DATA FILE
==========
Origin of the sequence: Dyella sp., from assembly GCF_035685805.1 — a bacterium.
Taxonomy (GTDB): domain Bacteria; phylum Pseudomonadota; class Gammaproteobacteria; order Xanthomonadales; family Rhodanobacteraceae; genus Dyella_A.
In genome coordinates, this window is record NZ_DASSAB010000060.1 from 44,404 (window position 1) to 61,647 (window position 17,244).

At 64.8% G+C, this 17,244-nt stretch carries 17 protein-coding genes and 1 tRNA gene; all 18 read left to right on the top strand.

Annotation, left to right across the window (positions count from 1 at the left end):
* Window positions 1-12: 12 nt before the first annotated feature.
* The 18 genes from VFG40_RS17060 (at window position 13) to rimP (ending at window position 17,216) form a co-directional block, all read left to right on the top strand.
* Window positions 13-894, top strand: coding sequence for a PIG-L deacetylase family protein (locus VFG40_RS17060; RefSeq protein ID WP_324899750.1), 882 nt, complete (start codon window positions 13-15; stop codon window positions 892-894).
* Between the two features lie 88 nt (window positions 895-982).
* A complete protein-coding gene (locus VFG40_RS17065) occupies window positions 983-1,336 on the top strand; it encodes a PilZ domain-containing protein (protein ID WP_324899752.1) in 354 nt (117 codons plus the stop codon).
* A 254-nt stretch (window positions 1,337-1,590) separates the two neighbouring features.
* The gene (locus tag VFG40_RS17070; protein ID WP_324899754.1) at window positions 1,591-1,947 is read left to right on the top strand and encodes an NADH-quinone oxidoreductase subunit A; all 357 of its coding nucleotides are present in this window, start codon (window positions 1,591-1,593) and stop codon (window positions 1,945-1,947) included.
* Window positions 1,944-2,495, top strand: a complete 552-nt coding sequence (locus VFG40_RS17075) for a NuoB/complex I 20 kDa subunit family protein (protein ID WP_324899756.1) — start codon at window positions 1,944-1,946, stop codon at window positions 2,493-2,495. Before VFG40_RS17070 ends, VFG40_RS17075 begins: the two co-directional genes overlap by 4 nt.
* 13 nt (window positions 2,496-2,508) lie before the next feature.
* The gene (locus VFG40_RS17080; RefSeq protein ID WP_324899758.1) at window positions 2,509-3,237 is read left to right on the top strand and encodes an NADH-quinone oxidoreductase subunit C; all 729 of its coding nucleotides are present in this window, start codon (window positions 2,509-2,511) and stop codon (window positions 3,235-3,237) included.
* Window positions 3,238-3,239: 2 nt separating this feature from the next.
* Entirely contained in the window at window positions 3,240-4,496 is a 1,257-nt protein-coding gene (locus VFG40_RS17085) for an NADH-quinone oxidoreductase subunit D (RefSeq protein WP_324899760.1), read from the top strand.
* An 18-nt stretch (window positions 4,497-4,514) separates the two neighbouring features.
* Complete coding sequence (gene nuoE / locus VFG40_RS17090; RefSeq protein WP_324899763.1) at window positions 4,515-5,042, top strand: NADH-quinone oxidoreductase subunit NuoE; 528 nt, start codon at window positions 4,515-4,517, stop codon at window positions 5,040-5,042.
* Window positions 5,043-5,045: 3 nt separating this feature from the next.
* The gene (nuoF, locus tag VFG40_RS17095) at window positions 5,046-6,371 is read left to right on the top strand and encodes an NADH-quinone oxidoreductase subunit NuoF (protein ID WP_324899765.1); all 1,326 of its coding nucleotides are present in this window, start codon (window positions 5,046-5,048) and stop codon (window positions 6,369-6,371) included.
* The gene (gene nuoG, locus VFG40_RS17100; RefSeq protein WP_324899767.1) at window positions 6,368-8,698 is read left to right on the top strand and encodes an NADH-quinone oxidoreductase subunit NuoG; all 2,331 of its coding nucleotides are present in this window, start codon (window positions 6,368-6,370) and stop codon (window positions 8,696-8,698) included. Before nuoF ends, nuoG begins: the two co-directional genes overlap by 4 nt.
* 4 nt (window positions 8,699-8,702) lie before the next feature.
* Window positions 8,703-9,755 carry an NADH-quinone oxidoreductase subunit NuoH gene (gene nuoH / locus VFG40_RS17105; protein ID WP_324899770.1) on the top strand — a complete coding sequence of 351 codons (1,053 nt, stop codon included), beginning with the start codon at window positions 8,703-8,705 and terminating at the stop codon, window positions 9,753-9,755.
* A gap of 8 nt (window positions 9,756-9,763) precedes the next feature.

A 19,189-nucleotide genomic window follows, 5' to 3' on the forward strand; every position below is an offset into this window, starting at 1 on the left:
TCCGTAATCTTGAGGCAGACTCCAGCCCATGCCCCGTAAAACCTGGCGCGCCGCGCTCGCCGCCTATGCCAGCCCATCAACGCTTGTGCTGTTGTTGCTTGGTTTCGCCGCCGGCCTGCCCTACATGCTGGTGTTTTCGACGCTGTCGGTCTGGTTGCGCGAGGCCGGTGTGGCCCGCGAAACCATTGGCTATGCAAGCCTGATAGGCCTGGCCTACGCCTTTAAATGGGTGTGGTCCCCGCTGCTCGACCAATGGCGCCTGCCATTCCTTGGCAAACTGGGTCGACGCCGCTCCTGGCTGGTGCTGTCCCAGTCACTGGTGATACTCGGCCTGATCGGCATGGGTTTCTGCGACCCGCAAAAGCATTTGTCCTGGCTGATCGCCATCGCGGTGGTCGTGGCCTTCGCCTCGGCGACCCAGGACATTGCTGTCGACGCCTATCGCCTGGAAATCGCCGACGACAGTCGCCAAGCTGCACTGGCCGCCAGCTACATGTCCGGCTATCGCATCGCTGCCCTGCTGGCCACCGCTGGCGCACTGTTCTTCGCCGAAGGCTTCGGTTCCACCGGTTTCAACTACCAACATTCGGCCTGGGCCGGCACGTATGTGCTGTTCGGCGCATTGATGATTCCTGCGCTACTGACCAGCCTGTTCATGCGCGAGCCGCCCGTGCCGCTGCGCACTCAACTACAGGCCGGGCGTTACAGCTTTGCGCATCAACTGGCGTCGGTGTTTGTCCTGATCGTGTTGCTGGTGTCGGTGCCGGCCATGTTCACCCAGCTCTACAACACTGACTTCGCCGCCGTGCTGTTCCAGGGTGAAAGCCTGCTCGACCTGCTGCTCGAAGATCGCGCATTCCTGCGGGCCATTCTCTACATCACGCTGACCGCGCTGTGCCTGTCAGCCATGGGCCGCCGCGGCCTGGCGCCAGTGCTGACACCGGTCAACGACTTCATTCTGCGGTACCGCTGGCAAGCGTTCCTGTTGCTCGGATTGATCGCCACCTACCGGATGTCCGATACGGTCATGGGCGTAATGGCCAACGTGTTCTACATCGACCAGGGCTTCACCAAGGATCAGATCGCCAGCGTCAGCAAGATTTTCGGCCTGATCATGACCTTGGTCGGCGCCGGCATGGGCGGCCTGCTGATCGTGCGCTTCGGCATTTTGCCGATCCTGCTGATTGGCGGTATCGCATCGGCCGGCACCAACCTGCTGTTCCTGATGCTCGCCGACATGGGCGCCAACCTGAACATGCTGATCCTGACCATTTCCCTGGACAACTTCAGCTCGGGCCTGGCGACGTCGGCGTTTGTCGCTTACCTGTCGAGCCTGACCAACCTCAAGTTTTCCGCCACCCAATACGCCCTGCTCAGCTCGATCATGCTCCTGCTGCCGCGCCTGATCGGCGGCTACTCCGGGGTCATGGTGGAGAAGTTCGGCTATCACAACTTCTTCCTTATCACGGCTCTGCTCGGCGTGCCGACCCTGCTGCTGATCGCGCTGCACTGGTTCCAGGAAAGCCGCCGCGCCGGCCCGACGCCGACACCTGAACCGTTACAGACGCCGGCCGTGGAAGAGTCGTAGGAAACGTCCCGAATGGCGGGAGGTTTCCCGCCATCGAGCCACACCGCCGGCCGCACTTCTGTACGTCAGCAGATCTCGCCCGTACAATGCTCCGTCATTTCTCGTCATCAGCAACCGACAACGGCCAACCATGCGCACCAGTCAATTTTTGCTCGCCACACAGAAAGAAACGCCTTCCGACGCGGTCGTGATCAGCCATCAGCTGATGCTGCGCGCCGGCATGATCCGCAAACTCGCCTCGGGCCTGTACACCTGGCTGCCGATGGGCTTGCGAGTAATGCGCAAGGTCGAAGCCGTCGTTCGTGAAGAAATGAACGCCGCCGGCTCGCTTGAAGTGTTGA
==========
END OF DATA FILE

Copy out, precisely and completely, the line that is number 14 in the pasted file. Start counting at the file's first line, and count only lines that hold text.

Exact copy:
* 13 nt (window positions 2,496-2,508) lie before the next feature.